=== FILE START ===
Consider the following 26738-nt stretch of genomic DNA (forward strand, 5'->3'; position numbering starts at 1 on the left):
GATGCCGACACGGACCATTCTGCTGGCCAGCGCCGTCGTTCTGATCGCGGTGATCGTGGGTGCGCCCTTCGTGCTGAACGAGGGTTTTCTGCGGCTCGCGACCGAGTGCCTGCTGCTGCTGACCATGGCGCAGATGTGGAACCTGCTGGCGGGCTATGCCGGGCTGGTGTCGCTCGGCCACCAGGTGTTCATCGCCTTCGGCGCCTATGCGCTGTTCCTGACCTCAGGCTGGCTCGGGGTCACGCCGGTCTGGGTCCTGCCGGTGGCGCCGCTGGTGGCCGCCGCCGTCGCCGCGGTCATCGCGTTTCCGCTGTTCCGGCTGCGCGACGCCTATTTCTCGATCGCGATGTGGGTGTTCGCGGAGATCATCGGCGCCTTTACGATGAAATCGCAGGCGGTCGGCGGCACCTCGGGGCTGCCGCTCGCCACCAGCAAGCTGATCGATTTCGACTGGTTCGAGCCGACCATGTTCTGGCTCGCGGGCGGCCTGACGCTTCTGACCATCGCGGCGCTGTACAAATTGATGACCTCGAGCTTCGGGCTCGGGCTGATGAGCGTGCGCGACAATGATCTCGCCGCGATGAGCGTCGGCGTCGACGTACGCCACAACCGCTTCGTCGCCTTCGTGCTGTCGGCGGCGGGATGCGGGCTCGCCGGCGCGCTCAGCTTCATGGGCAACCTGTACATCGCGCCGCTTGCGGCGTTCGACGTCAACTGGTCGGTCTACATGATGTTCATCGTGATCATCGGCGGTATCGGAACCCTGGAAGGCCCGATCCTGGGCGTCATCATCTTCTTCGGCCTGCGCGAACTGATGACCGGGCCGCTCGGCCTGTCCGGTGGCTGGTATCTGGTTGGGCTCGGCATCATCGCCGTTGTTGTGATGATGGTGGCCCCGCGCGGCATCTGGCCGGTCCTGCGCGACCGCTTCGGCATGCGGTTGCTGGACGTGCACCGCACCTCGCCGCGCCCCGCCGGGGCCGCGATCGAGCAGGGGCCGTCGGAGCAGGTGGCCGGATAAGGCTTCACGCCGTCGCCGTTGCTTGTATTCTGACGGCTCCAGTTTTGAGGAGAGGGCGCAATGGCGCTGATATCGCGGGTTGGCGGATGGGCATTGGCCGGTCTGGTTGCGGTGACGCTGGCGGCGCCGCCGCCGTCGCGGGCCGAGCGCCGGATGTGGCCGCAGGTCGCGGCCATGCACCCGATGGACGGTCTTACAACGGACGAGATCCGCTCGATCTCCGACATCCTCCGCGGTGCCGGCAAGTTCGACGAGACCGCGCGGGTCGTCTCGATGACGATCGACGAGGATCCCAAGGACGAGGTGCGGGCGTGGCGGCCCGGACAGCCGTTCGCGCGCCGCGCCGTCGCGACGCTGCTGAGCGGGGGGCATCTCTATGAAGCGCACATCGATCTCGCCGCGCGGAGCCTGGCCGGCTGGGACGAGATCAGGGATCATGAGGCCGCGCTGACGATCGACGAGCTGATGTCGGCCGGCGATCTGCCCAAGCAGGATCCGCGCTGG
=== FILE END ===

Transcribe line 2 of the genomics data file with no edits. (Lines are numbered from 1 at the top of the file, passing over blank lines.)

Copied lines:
GATGCCGACACGGACCATTCTGCTGGCCAGCGCCGTCGTTCTGATCGCGGTGATCGTGGGTGCGCCCTTCGTGCTGAACGAGGGTTTTCTGCGGCTCGCGACCGAGTGCCTGCTGCTGCTGACCATGGCGCAGATGTGGAACCTGCTGGCGGGCTATGCCGGGCTGGTGTCGCTCGGCCACCAGGTGTTCATCGCCTTCGGCGCCTATGCGCTGTTCCTGACCTCAGGCTGGCTCGGGGTCACGCCGGTCTGGGTCCTGCCGGTGGCGCCGCTGGTGGCCGCCGCCGTCGCCGCGGTCATCGCGTTTCCGCTGTTCCGGCTGCGCGACGCCTATTTCTCGATCGCGATGTGGGTGTTCGCGGAGATCATCGGCGCCTTTACGATGAAATCGCAGGCGGTCGGCGGCACCTCGGGGCTGCCGCTCGCCACCAGCAAGCTGATCGATTTCGACTGGTTCGAGCCGACCATGTTCTGGCTCGCGGGCGGCCTGACGCTTCTGACCATCGCGGCGCTGTACAAATTGATGACCTCGAGCTTCGGGCTCGGGCTGATGAGCGTGCGCGACAATGATCTCGCCGCGATGAGCGTCGGCGTCGACGTACGCCACAACCGCTTCGTCGCCTTCGTGCTGTCGGCGGCGGGATGCGGGCTCGCCGGCGCGCTCAGCTTCATGGGCAACCTGTACATCGCGCCGCTTGCGGCGTTCGACGTCAACTGGTCGGTCTACATGATGTTCATCGTGATCATCGGCGGTATCGGAACCCTGGAAGGCCCGATCCTGGGCGTCATCATCTTCTTCGGCCTGCGCGAACTGATGACCGGGCCGCTCGGCCTGTCCGGTGGCTGGTATCTGGTTGGGCTCGGCATCATCGCCGTTGTTGTGATGATGGTGGCCCCGCGCGGCATCTGGCCGGTCCTGCGCGACCGCTTCGGCATGCGGTTGCTGGACGTGCACCGCACCTCGCCGCGCCCCGCCGGGGCCGCGATCGAGCAGGGGCCGTCGGAGCAGGTGGCCGGATAAGGCTTCACGCCGTCGCCGTTGCTTGTATTCTGACGGCTCCAGTTTTGAGGAGAGGGCGCAATGGCGCTGATATCGCGGGTTGGCGGATGGGCATTGGCCGGTCTGGTTGCGGTGACGCTGGCGGCGCCGCCGCCGTCGCGGGCCGAGCGCCGGATGTGGCCGCAGGTCGCGGCCATGCACCCGATGGACGGTCTTACAACGGACGAGATCCGCTCGATCTCCGACATCCTCCGCGGTGCCGGCAAGTTCGACGAGACCGCGCGGGTCGTCTCGATGACGATCGACGAGGATCCCAAGGACGAGGTGCGGGCGTGGCGGCCCGGACAGCCGTTCGCGCGCCGCGCCGTCGCGACGCTGCTGAGCGGGGGGCATCTCTATGAAGCGCACATCGATCTCGCCGCGCGGAGCCTGGCCGGCTGGGACGAGATCAGGGATCATGAGGCCGCGCTGACGATCGACGAGCTGATGTCGGCCGGCGATCTGCCCAAGCAGGATCCGCGCTGG